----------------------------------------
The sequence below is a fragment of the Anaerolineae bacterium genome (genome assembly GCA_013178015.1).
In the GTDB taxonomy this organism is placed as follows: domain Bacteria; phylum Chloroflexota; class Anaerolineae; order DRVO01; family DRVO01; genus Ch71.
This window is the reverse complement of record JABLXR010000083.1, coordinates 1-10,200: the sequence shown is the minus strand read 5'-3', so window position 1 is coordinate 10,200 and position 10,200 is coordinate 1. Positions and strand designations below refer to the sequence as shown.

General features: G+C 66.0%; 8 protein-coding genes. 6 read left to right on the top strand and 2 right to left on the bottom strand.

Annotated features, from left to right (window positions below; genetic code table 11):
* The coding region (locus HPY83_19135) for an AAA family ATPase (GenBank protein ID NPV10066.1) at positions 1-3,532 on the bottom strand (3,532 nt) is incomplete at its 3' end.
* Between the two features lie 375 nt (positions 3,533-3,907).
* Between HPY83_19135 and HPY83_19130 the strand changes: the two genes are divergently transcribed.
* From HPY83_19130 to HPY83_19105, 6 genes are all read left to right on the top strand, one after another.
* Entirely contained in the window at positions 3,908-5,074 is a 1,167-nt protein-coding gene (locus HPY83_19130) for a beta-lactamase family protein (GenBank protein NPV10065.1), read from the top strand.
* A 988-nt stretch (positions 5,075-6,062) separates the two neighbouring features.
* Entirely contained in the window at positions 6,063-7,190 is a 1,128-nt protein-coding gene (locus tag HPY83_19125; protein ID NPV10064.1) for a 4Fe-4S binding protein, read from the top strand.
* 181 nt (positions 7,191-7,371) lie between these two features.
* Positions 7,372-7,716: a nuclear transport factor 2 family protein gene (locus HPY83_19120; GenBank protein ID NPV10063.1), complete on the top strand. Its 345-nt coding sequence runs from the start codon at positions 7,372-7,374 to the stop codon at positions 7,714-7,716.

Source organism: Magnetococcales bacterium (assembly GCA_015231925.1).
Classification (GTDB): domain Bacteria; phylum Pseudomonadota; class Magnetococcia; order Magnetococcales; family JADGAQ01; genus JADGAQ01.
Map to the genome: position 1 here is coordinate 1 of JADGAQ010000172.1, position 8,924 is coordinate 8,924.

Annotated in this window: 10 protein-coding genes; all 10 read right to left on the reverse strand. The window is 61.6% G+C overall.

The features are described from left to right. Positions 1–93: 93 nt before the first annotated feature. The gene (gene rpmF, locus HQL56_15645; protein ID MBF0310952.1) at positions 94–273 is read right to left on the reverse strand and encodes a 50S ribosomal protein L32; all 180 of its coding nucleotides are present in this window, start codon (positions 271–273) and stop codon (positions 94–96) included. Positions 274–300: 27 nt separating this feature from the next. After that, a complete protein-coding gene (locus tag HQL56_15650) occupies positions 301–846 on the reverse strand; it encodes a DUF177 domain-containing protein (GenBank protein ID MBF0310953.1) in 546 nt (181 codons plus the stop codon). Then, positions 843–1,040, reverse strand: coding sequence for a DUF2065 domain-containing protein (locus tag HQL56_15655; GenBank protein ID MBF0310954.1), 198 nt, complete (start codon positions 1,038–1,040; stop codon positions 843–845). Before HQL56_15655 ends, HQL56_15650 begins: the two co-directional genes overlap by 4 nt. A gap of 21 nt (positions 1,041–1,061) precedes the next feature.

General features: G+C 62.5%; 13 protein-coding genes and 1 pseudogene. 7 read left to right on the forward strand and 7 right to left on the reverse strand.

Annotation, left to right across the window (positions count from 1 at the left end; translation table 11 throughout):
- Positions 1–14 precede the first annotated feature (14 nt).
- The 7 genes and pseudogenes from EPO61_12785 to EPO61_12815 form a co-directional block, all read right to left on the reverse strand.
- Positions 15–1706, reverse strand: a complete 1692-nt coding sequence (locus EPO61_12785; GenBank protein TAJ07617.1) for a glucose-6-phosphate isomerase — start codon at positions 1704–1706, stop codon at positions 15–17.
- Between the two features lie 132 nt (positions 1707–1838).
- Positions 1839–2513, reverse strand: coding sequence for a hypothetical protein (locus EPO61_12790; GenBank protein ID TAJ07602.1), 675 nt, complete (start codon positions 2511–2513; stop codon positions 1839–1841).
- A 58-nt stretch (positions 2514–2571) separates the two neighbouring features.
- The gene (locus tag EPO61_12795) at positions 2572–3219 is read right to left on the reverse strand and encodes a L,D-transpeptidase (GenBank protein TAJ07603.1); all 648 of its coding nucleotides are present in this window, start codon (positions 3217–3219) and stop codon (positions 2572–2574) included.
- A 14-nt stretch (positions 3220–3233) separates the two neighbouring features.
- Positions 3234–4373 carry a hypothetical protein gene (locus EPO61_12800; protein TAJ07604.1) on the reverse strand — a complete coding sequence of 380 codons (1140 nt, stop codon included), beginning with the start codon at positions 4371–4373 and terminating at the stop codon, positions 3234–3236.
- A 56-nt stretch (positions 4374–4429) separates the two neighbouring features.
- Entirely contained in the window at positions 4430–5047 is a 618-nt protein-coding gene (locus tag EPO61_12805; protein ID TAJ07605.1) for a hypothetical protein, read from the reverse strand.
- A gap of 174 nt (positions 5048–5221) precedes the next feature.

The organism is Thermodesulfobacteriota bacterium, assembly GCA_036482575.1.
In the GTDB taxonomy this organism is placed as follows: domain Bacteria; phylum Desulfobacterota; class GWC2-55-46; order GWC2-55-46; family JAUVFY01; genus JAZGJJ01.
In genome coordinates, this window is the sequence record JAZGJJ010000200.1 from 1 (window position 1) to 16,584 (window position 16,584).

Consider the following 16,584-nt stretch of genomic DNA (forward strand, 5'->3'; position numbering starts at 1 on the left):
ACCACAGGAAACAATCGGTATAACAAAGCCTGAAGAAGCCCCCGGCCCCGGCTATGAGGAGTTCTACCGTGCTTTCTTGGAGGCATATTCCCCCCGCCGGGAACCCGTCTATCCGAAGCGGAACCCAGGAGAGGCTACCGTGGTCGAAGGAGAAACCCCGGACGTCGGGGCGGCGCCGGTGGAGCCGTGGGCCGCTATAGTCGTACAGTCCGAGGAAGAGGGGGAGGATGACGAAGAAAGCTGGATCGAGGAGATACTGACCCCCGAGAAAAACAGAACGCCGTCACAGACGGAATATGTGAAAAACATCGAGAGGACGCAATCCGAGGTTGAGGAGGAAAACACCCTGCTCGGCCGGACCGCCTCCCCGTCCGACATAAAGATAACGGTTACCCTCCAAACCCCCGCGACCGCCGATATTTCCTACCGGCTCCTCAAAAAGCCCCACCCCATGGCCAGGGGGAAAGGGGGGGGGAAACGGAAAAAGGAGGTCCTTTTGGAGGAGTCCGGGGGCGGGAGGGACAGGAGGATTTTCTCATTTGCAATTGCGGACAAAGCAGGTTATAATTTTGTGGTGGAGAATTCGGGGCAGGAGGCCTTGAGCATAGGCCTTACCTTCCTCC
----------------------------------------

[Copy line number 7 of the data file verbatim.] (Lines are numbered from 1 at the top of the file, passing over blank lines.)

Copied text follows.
* Between the two features lie 375 nt (positions 3,533-3,907).